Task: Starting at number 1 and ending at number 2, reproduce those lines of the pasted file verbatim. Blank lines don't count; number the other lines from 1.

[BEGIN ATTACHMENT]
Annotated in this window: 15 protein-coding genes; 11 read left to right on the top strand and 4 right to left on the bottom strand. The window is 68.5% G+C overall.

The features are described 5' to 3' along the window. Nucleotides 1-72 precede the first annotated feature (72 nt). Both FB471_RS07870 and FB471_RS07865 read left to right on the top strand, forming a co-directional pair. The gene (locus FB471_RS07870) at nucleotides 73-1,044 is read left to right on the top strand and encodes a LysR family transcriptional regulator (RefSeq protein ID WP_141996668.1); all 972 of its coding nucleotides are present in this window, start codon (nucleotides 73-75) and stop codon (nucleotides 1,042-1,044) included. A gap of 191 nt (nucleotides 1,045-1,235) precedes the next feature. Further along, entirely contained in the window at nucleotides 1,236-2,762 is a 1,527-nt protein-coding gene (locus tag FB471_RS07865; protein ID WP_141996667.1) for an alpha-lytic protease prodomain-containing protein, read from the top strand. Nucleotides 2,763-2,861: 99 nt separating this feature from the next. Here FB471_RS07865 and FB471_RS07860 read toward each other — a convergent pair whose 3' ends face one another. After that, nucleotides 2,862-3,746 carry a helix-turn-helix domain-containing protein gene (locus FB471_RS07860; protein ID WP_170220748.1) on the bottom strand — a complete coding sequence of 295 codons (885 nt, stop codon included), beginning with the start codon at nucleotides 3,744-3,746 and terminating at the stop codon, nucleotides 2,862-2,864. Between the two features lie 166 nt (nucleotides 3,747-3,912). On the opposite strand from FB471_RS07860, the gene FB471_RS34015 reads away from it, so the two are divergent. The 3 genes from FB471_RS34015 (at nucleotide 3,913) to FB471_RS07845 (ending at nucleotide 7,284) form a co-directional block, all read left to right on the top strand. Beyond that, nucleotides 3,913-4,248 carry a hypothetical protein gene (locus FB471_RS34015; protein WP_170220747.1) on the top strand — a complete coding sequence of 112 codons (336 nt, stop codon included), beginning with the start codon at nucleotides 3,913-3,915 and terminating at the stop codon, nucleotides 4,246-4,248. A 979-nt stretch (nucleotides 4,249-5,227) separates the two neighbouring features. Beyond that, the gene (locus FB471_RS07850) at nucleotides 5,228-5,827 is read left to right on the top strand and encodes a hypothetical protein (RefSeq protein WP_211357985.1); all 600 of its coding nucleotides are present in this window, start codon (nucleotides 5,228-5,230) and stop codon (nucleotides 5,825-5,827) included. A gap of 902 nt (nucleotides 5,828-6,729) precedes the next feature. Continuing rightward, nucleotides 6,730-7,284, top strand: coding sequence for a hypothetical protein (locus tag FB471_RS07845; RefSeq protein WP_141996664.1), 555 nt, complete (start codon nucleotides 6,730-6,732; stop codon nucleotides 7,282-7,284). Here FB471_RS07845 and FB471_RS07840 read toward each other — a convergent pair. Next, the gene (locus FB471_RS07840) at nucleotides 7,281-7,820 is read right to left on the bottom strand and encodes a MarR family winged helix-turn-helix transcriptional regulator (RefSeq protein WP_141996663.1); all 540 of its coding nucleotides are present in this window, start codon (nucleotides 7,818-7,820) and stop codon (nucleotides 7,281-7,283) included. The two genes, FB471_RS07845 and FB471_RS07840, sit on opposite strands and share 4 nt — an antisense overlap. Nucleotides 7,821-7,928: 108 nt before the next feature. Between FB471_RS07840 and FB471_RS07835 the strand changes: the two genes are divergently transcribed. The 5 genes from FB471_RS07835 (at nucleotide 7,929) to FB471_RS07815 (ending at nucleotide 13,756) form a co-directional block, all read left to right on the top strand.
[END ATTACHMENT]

Annotated in this window: 15 protein-coding genes; 11 read left to right on the top strand and 4 right to left on the bottom strand. The window is 68.5% G+C overall.

The features are described 5' to 3' along the window. Nucleotides 1-72 precede the first annotated feature (72 nt). Both FB471_RS07870 and FB471_RS07865 read left to right on the top strand, forming a co-directional pair. The gene (locus FB471_RS07870) at nucleotides 73-1,044 is read left to right on the top strand and encodes a LysR family transcriptional regulator (RefSeq protein ID WP_141996668.1); all 972 of its coding nucleotides are present in this window, start codon (nucleotides 73-75) and stop codon (nucleotides 1,042-1,044) included. A gap of 191 nt (nucleotides 1,045-1,235) precedes the next feature. Further along, entirely contained in the window at nucleotides 1,236-2,762 is a 1,527-nt protein-coding gene (locus tag FB471_RS07865; protein ID WP_141996667.1) for an alpha-lytic protease prodomain-containing protein, read from the top strand. Nucleotides 2,763-2,861: 99 nt separating this feature from the next. Here FB471_RS07865 and FB471_RS07860 read toward each other — a convergent pair whose 3' ends face one another. After that, nucleotides 2,862-3,746 carry a helix-turn-helix domain-containing protein gene (locus FB471_RS07860; protein ID WP_170220748.1) on the bottom strand — a complete coding sequence of 295 codons (885 nt, stop codon included), beginning with the start codon at nucleotides 3,744-3,746 and terminating at the stop codon, nucleotides 2,862-2,864. Between the two features lie 166 nt (nucleotides 3,747-3,912). On the opposite strand from FB471_RS07860, the gene FB471_RS34015 reads away from it, so the two are divergent. The 3 genes from FB471_RS34015 (at nucleotide 3,913) to FB471_RS07845 (ending at nucleotide 7,284) form a co-directional block, all read left to right on the top strand. Beyond that, nucleotides 3,913-4,248 carry a hypothetical protein gene (locus FB471_RS34015; protein WP_170220747.1) on the top strand — a complete coding sequence of 112 codons (336 nt, stop codon included), beginning with the start codon at nucleotides 3,913-3,915 and terminating at the stop codon, nucleotides 4,246-4,248. A 979-nt stretch (nucleotides 4,249-5,227) separates the two neighbouring features. Beyond that, the gene (locus FB471_RS07850) at nucleotides 5,228-5,827 is read left to right on the top strand and encodes a hypothetical protein (RefSeq protein WP_211357985.1); all 600 of its coding nucleotides are present in this window, start codon (nucleotides 5,228-5,230) and stop codon (nucleotides 5,825-5,827) included. A gap of 902 nt (nucleotides 5,828-6,729) precedes the next feature. Continuing rightward, nucleotides 6,730-7,284, top strand: coding sequence for a hypothetical protein (locus tag FB471_RS07845; RefSeq protein WP_141996664.1), 555 nt, complete (start codon nucleotides 6,730-6,732; stop codon nucleotides 7,282-7,284). Here FB471_RS07845 and FB471_RS07840 read toward each other — a convergent pair. Next, the gene (locus FB471_RS07840) at nucleotides 7,281-7,820 is read right to left on the bottom strand and encodes a MarR family winged helix-turn-helix transcriptional regulator (RefSeq protein WP_141996663.1); all 540 of its coding nucleotides are present in this window, start codon (nucleotides 7,818-7,820) and stop codon (nucleotides 7,281-7,283) included. The two genes, FB471_RS07845 and FB471_RS07840, sit on opposite strands and share 4 nt — an antisense overlap. Nucleotides 7,821-7,928: 108 nt before the next feature. Between FB471_RS07840 and FB471_RS07835 the strand changes: the two genes are divergently transcribed. The 5 genes from FB471_RS07835 (at nucleotide 7,929) to FB471_RS07815 (ending at nucleotide 13,756) form a co-directional block, all read left to right on the top strand.